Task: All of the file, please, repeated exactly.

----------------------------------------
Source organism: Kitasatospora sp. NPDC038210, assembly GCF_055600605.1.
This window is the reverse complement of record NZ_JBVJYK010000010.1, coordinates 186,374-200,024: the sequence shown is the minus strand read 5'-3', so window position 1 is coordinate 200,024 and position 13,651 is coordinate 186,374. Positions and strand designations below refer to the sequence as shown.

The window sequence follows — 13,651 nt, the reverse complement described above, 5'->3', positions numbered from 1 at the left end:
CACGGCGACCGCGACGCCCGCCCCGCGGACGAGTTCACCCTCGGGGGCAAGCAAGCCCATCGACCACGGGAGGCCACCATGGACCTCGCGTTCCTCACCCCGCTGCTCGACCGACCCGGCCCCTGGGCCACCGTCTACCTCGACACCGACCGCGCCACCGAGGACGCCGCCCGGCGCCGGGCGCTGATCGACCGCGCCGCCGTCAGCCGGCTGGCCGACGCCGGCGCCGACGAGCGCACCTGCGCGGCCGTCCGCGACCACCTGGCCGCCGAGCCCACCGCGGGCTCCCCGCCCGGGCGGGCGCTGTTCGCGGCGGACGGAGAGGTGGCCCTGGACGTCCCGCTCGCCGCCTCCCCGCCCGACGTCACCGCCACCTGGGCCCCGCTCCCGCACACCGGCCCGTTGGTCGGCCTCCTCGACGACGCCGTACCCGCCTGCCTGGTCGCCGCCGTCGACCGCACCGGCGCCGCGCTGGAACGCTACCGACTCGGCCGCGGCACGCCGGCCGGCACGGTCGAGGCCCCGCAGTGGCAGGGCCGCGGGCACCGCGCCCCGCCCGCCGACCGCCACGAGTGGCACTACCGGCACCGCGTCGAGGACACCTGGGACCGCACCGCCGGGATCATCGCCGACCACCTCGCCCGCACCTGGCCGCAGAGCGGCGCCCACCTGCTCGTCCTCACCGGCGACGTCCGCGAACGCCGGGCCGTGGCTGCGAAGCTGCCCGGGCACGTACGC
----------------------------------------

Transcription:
Source organism: Kitasatospora sp. NPDC038210, assembly GCF_055600605.1.
This window is the reverse complement of record NZ_JBVJYK010000010.1, coordinates 186,374-200,024: the sequence shown is the minus strand read 5'-3', so window position 1 is coordinate 200,024 and position 13,651 is coordinate 186,374. Positions and strand designations below refer to the sequence as shown.

The window sequence follows — 13,651 nt, the reverse complement described above, 5'->3', positions numbered from 1 at the left end:
CACGGCGACCGCGACGCCCGCCCCGCGGACGAGTTCACCCTCGGGGGCAAGCAAGCCCATCGACCACGGGAGGCCACCATGGACCTCGCGTTCCTCACCCCGCTGCTCGACCGACCCGGCCCCTGGGCCACCGTCTACCTCGACACCGACCGCGCCACCGAGGACGCCGCCCGGCGCCGGGCGCTGATCGACCGCGCCGCCGTCAGCCGGCTGGCCGACGCCGGCGCCGACGAGCGCACCTGCGCGGCCGTCCGCGACCACCTGGCCGCCGAGCCCACCGCGGGCTCCCCGCCCGGGCGGGCGCTGTTCGCGGCGGACGGAGAGGTGGCCCTGGACGTCCCGCTCGCCGCCTCCCCGCCCGACGTCACCGCCACCTGGGCCCCGCTCCCGCACACCGGCCCGTTGGTCGGCCTCCTCGACGACGCCGTACCCGCCTGCCTGGTCGCCGCCGTCGACCGCACCGGCGCCGCGCTGGAACGCTACCGACTCGGCCGCGGCACGCCGGCCGGCACGGTCGAGGCCCCGCAGTGGCAGGGCCGCGGGCACCGCGCCCCGCCCGCCGACCGCCACGAGTGGCACTACCGGCACCGCGTCGAGGACACCTGGGACCGCACCGCCGGGATCATCGCCGACCACCTCGCCCGCACCTGGCCGCAGAGCGGCGCCCACCTGCTCGTCCTCACCGGCGACGTCCGCGAACGCCGGGCCGTGGCTGCGAAGCTGCCCGGGCACGTACGC